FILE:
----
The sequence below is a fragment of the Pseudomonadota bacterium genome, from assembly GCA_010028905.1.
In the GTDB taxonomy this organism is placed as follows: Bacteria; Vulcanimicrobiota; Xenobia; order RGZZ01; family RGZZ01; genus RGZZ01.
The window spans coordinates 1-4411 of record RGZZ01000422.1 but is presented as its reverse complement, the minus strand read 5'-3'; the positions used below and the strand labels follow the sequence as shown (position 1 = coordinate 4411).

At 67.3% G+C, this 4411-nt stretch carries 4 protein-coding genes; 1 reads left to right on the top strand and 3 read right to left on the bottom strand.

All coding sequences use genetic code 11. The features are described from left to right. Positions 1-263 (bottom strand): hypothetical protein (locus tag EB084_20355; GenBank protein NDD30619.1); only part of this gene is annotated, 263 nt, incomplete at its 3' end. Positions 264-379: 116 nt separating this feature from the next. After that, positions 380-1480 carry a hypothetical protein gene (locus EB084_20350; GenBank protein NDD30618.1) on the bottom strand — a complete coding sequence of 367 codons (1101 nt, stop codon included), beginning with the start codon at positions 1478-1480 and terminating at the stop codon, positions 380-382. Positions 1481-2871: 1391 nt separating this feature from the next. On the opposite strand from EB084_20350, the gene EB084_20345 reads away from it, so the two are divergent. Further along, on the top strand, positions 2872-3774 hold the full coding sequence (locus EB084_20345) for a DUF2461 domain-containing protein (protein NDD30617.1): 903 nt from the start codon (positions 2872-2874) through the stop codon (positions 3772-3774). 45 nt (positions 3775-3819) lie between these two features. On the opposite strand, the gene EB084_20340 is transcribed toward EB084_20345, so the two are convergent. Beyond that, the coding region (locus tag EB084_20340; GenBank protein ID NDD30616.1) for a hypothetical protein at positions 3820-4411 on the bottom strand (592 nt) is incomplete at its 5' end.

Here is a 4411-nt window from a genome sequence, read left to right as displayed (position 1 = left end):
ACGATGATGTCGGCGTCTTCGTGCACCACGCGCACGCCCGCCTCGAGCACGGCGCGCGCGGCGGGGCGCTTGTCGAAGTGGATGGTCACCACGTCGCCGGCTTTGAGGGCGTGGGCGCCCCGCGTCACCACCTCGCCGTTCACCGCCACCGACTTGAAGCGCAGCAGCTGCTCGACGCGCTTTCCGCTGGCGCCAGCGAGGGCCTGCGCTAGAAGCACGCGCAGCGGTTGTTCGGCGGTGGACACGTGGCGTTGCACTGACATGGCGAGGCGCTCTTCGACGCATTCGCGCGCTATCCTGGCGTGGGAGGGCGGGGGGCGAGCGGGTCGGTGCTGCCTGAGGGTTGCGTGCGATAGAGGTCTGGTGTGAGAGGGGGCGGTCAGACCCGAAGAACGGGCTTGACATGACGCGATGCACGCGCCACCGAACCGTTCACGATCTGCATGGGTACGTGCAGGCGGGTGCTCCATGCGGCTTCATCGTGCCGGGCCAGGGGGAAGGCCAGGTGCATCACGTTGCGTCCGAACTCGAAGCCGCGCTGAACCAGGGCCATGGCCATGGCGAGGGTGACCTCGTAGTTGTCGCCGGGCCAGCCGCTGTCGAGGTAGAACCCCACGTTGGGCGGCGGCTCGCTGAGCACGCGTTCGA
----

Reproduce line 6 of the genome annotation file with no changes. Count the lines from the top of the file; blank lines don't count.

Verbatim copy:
Here is a 4411-nt window from a genome sequence, read left to right as displayed (position 1 = left end):